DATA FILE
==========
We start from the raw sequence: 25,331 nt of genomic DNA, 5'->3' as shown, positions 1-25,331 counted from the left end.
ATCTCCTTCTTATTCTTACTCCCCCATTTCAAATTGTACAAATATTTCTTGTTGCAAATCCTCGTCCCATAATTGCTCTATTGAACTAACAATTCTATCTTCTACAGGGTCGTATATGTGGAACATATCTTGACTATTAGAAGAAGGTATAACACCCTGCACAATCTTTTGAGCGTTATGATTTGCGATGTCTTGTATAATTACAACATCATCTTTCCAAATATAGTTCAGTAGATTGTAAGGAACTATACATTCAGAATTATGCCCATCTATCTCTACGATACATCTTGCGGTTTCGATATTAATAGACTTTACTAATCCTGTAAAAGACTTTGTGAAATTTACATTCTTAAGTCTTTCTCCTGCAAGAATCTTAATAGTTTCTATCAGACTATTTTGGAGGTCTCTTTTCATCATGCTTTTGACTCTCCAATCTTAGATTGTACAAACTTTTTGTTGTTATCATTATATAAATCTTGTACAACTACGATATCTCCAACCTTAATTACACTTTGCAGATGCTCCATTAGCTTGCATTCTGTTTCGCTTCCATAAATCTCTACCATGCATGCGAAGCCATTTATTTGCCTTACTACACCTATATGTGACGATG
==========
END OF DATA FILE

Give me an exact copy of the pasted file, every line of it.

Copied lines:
We start from the raw sequence: 25,331 nt of genomic DNA, 5'->3' as shown, positions 1-25,331 counted from the left end.
ATCTCCTTCTTATTCTTACTCCCCCATTTCAAATTGTACAAATATTTCTTGTTGCAAATCCTCGTCCCATAATTGCTCTATTGAACTAACAATTCTATCTTCTACAGGGTCGTATATGTGGAACATATCTTGACTATTAGAAGAAGGTATAACACCCTGCACAATCTTTTGAGCGTTATGATTTGCGATGTCTTGTATAATTACAACATCATCTTTCCAAATATAGTTCAGTAGATTGTAAGGAACTATACATTCAGAATTATGCCCATCTATCTCTACGATACATCTTGCGGTTTCGATATTAATAGACTTTACTAATCCTGTAAAAGACTTTGTGAAATTTACATTCTTAAGTCTTTCTCCTGCAAGAATCTTAATAGTTTCTATCAGACTATTTTGGAGGTCTCTTTTCATCATGCTTTTGACTCTCCAATCTTAGATTGTACAAACTTTTTGTTGTTATCATTATATAAATCTTGTACAACTACGATATCTCCAACCTTAATTACACTTTGCAGATGCTCCATTAGCTTGCATTCTGTTTCGCTTCCATAAATCTCTACCATGCATGCGAAGCCATTTATTTGCCTTACTACACCTATATGTGACGATG